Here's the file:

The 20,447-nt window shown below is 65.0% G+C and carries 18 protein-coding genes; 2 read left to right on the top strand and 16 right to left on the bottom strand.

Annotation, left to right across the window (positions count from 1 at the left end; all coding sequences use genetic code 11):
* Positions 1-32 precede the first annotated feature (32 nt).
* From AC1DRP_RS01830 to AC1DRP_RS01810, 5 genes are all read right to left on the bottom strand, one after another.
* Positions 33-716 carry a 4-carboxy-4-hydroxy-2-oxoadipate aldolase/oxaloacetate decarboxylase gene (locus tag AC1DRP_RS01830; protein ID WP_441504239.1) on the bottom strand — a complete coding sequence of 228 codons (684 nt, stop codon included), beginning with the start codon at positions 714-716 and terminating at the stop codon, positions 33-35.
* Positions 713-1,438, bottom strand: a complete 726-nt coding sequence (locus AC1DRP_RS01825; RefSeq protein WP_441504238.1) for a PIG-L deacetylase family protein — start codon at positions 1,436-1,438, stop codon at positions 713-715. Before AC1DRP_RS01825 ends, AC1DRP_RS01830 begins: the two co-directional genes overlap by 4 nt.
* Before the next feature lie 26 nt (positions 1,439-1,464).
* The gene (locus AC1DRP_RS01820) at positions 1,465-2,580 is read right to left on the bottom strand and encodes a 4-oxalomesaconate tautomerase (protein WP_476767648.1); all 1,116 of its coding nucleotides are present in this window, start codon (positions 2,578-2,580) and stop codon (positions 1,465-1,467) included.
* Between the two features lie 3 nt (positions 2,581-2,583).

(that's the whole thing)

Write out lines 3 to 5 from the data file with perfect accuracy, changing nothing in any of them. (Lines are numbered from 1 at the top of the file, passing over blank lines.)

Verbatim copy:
* Positions 1-32 precede the first annotated feature (32 nt).
* From AC1DRP_RS01830 to AC1DRP_RS01810, 5 genes are all read right to left on the bottom strand, one after another.
* Positions 33-716 carry a 4-carboxy-4-hydroxy-2-oxoadipate aldolase/oxaloacetate decarboxylase gene (locus tag AC1DRP_RS01830; protein ID WP_441504239.1) on the bottom strand — a complete coding sequence of 228 codons (684 nt, stop codon included), beginning with the start codon at positions 714-716 and terminating at the stop codon, positions 33-35.